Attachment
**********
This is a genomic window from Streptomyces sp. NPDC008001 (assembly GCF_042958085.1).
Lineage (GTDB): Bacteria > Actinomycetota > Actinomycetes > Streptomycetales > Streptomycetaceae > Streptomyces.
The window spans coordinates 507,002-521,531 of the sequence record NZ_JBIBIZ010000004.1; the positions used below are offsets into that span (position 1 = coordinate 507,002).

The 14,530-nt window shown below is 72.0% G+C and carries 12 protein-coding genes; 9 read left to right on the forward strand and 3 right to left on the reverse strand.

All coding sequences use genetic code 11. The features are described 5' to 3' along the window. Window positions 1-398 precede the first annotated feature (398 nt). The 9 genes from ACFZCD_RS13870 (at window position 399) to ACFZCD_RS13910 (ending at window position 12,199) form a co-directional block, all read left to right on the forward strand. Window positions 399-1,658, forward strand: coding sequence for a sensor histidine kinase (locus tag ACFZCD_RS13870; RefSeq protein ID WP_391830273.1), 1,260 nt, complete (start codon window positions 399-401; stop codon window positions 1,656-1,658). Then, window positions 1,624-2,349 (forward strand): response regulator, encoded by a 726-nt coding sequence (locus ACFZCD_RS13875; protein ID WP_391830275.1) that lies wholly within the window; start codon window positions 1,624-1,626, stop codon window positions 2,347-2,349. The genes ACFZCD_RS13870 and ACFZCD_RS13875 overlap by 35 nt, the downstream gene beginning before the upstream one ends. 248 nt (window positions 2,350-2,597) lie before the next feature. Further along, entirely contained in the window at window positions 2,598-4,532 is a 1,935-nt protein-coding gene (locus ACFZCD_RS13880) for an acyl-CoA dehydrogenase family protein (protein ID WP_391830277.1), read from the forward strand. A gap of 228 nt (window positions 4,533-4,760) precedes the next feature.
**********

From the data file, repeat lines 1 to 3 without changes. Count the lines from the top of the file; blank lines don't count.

This is a genomic window from Streptomyces sp. NPDC008001 (assembly GCF_042958085.1).
Lineage (GTDB): Bacteria > Actinomycetota > Actinomycetes > Streptomycetales > Streptomycetaceae > Streptomyces.
The window spans coordinates 507,002-521,531 of the sequence record NZ_JBIBIZ010000004.1; the positions used below are offsets into that span (position 1 = coordinate 507,002).